Another random question. What other more recent car designs evoke such near-unanimous praise?

    1. Interesting that, because in one way the revised Tagora is dimensionally very similar to the actual one. While it’s hard to be precise about it, I am sure I’ve not altered any detail by more than 5%. I see the Tagora subliminally being closer (relatively) to a Jaguar but I won’t disagree with the BMW resemblance.
      The point of the revision was to show how much proportion mattered and perhaps to indicate that Mazda didn’t need to overdo it. It’s as grotesque as Cadillac’s V20 concept in the Lutz era.
      In response to Eoin, the way I see it, the 164 works and delights because every parameter is well-done and that includes the correctly judged aspects that are more expressive.

  4. I don’t agree with your conclusion, but I’ll have to adress that in a later stage.

    To me, there’s a dichotomy between progressive thought and conservative thought, and premium products often cater to the conservative kind, as they most often have more buying power. And there’s a divide between them, where certain markers are used to attract the different groups.

    Progressive thought is often avant guard, rounded, streamlined, chiseled, wedge, younger, left brain, convention breaking, deconstructivist, front wheel drive, Saab, Citroën, NSU Ro80, skewed, intentionally distorted, suggestive, incomplete.

    Conservative thought is often more balanced, straight, rectilinear, upright, older, right brained, rear wheel drive, Peugeot, Volvo, Mercedes, unsuggestive, and more complete.

    The problem with the Tagora is that it tried to combine two different and conflicting objectives, that of being progressive and conservative at the same time. It has a very chiseled wedge shape and the shape and detail of a contemporary design fad I would call Hi-Tech Architecture (Re Richard Rogers). While the demographic simply preferred a more conservative line of thought.

    Like how the angle of the front doesn’t correlate to the rear, it nights a more lifted and straighted line to work, the rake of the bonnet is too fast. The front of the car should have been higher and more rectilinear front to back. But here’s the thing, fix the Tagora and straighten it all up, and you end up with the 604.

    1. What do you make of the “revised” Tagora above?

      While I agree with your groupings of progressive and conservative, there are cars from both camps I admire: CX and W-123. Is the Alfa 164 progressive or conservative (open question)?

    2. You’re getting there with the revised Tagora, it got hints of the more dynamic E12 BMW. Lift the front and you’re all there. My point is, fixing the Tagora makes it a whole another car. The analogy with Churchill and his pudding is always there, the Tagora has Always been a pudding entirely lacking of a theme. There simply isn’t any “there” there.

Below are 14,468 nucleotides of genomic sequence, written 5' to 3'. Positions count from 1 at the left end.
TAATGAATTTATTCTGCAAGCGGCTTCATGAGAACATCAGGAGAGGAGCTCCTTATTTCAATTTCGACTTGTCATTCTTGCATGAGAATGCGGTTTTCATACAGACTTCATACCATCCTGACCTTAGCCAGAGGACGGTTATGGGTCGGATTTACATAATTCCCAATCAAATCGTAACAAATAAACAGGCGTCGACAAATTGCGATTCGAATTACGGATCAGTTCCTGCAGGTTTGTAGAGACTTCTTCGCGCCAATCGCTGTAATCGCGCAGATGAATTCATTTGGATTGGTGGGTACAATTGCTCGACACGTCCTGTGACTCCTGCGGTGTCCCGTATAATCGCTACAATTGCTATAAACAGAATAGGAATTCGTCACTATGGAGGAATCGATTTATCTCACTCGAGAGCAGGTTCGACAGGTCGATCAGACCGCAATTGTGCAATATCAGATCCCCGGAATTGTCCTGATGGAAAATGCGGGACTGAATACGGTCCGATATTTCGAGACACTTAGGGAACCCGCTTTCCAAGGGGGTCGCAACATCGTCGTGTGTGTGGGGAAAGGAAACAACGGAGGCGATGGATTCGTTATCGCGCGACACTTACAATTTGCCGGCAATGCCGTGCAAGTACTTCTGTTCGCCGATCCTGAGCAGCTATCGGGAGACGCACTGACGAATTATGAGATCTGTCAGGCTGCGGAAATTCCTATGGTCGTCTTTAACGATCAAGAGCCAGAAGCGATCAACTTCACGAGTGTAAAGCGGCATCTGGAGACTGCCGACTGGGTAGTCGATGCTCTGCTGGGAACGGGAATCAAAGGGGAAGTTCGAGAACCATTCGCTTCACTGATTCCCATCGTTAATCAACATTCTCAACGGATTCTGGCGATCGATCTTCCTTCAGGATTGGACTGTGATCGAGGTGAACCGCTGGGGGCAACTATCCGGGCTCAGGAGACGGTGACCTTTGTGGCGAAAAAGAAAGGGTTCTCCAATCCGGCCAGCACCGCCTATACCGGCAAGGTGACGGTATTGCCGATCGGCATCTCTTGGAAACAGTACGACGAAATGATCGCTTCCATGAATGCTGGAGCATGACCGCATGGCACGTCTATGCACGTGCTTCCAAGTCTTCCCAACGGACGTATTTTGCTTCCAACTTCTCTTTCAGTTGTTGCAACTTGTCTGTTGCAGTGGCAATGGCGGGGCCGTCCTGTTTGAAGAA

Maybe the completeness of the 164 lays in the notion Pininfarina succeeded in marrying both conservative and progressive thought in a very attractive package? It’s a very harmonic compromise, balanced yet dynamic.

      There’s also a beauty in logical progression, I’d say the CX and the W123 are polar opposites on the progressive/conservative chart. They are both uncompromised in their respective field. There is a completeness in their respective thought, their makers succeeded in their objectives. And there’s a beauty in that, where the Tagora is not because it fell in between, succeding in nothing.

  5. Comparing the 164 to a Spitfire is over the top to me, I’m afraid. There were 164s around here 20 odd years ago, and while pleasant, nobody fell over in a frenzy of delight at the sheer shock of its incredible presence. It was a boxy Italian sedan with one outstanding feature, a great V6 engine, and a grille that cribbed onto the Subaru Tribeca years later caused it to be derisively dubbed the flying vagina, while the WRX decorated with it is referred to as the pig nose. It is the 164’s least elegant feature.

    Meanwhile, every year at the Air Show, people throng to see a Spit. With delight. Saw my first one on the hoof at Biggin Hill in 1970 – the accompanying Hurricane was dead meat by comparison. My best pal who succumbed to a too early cancer death in 1990 once gave me a huge framed picture of Robert Stanford Tuck’s Spitfire some 35 years ago. Nah, a 164 is no Spitfire I say, gazing at that beaut on the wall. And I don’t suppose R J Mitchell and his helpers sat around worrying about surfacing and proportion in other than structural or aerodynamic terms. Sorry, that’s my view.

    My nearest feelings on design coincide with Mr Doyle’s stated views above. After the outrage of the current Honda Civic hatch, and that really stupid Toyota Comfort Ride concept yesterday, I do hope someone with a true aesthetic sense can banish the curlicue-bestooned bodies and jet engine intake garbage front fascias we are currently beset with on all fronts. They are not of any lasting value. The current rage for hoisting up hatchbacks on stilts and calling them SUVs shows how limited the scope there is for making a two box vehicle look decent, leading to such dunces as that new BMW X7 and the revised Audi Q5 and Q7. General Motors has these designs easily covered in their bigger SUVs in my opinion. Look at a Tahoe or Suburban. Huge but not repellent, and in actual use far more durable.